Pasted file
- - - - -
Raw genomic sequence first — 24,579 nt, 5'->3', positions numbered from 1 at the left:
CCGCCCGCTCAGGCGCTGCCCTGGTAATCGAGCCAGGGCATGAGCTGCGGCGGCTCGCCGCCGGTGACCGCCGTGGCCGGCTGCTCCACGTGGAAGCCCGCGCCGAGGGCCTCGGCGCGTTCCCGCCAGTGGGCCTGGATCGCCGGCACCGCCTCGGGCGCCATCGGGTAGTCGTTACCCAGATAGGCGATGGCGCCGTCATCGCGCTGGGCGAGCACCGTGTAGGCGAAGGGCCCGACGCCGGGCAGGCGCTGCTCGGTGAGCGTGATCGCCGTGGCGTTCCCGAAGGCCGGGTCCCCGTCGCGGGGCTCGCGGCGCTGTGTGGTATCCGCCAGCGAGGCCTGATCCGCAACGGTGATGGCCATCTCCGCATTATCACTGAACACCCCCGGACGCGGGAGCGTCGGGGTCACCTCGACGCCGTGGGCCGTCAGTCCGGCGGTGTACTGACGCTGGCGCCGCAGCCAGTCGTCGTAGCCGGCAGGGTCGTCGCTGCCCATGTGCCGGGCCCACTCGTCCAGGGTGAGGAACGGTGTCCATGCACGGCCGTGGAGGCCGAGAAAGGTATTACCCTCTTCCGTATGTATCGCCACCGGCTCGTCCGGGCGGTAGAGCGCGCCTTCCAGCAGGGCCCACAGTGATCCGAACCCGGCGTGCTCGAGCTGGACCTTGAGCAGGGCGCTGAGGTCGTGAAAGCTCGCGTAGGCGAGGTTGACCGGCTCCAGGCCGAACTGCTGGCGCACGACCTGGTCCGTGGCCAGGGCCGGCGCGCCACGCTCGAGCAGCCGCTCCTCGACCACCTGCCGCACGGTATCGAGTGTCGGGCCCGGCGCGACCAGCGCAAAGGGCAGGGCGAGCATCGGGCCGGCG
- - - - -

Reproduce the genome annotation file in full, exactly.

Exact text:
Raw genomic sequence first — 24,579 nt, 5'->3', positions numbered from 1 at the left:
CCGCCCGCTCAGGCGCTGCCCTGGTAATCGAGCCAGGGCATGAGCTGCGGCGGCTCGCCGCCGGTGACCGCCGTGGCCGGCTGCTCCACGTGGAAGCCCGCGCCGAGGGCCTCGGCGCGTTCCCGCCAGTGGGCCTGGATCGCCGGCACCGCCTCGGGCGCCATCGGGTAGTCGTTACCCAGATAGGCGATGGCGCCGTCATCGCGCTGGGCGAGCACCGTGTAGGCGAAGGGCCCGACGCCGGGCAGGCGCTGCTCGGTGAGCGTGATCGCCGTGGCGTTCCCGAAGGCCGGGTCCCCGTCGCGGGGCTCGCGGCGCTGTGTGGTATCCGCCAGCGAGGCCTGATCCGCAACGGTGATGGCCATCTCCGCATTATCACTGAACACCCCCGGACGCGGGAGCGTCGGGGTCACCTCGACGCCGTGGGCCGTCAGTCCGGCGGTGTACTGACGCTGGCGCCGCAGCCAGTCGTCGTAGCCGGCAGGGTCGTCGCTGCCCATGTGCCGGGCCCACTCGTCCAGGGTGAGGAACGGTGTCCATGCACGGCCGTGGAGGCCGAGAAAGGTATTACCCTCTTCCGTATGTATCGCCACCGGCTCGTCCGGGCGGTAGAGCGCGCCTTCCAGCAGGGCCCACAGTGATCCGAACCCGGCGTGCTCGAGCTGGACCTTGAGCAGGGCGCTGAGGTCGTGAAAGCTCGCGTAGGCGAGGTTGACCGGCTCCAGGCCGAACTGCTGGCGCACGACCTGGTCCGTGGCCAGGGCCGGCGCGCCACGCTCGAGCAGCCGCTCCTCGACCACCTGCCGCACGGTATCGAGTGTCGGGCCCGGCGCGACCAGCGCAAAGGGCAGGGCGAGCATCGGGCCGGCG